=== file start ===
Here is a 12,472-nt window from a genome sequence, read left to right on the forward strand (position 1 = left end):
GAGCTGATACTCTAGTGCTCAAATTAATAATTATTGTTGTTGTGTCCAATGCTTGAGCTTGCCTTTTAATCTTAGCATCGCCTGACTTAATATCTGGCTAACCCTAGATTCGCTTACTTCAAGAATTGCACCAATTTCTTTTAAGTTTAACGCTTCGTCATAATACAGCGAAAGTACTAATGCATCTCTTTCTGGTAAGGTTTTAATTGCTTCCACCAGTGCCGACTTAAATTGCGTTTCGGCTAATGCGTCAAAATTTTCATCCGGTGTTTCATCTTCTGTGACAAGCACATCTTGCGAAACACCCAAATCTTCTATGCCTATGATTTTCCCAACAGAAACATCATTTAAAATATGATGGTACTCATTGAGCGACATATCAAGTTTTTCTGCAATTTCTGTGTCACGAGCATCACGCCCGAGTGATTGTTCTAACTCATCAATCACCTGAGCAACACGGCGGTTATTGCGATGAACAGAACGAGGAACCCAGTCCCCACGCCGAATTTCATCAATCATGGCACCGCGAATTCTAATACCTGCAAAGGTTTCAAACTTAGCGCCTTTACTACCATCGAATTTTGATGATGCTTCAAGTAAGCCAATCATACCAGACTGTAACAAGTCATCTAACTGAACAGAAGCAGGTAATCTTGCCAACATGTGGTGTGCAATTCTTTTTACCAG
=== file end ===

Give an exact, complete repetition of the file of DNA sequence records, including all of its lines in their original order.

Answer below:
Here is a 12,472-nt window from a genome sequence, read left to right on the forward strand (position 1 = left end):
GAGCTGATACTCTAGTGCTCAAATTAATAATTATTGTTGTTGTGTCCAATGCTTGAGCTTGCCTTTTAATCTTAGCATCGCCTGACTTAATATCTGGCTAACCCTAGATTCGCTTACTTCAAGAATTGCACCAATTTCTTTTAAGTTTAACGCTTCGTCATAATACAGCGAAAGTACTAATGCATCTCTTTCTGGTAAGGTTTTAATTGCTTCCACCAGTGCCGACTTAAATTGCGTTTCGGCTAATGCGTCAAAATTTTCATCCGGTGTTTCATCTTCTGTGACAAGCACATCTTGCGAAACACCCAAATCTTCTATGCCTATGATTTTCCCAACAGAAACATCATTTAAAATATGATGGTACTCATTGAGCGACATATCAAGTTTTTCTGCAATTTCTGTGTCACGAGCATCACGCCCGAGTGATTGTTCTAACTCATCAATCACCTGAGCAACACGGCGGTTATTGCGATGAACAGAACGAGGAACCCAGTCCCCACGCCGAATTTCATCAATCATGGCACCGCGAATTCTAATACCTGCAAAGGTTTCAAACTTAGCGCCTTTACTACCATCGAATTTTGATGATGCTTCAAGTAAGCCAATCATACCAGACTGTAACAAGTCATCTAACTGAACAGAAGCAGGTAATCTTGCCAACATGTGGTGTGCAATTCTTTTTACCAG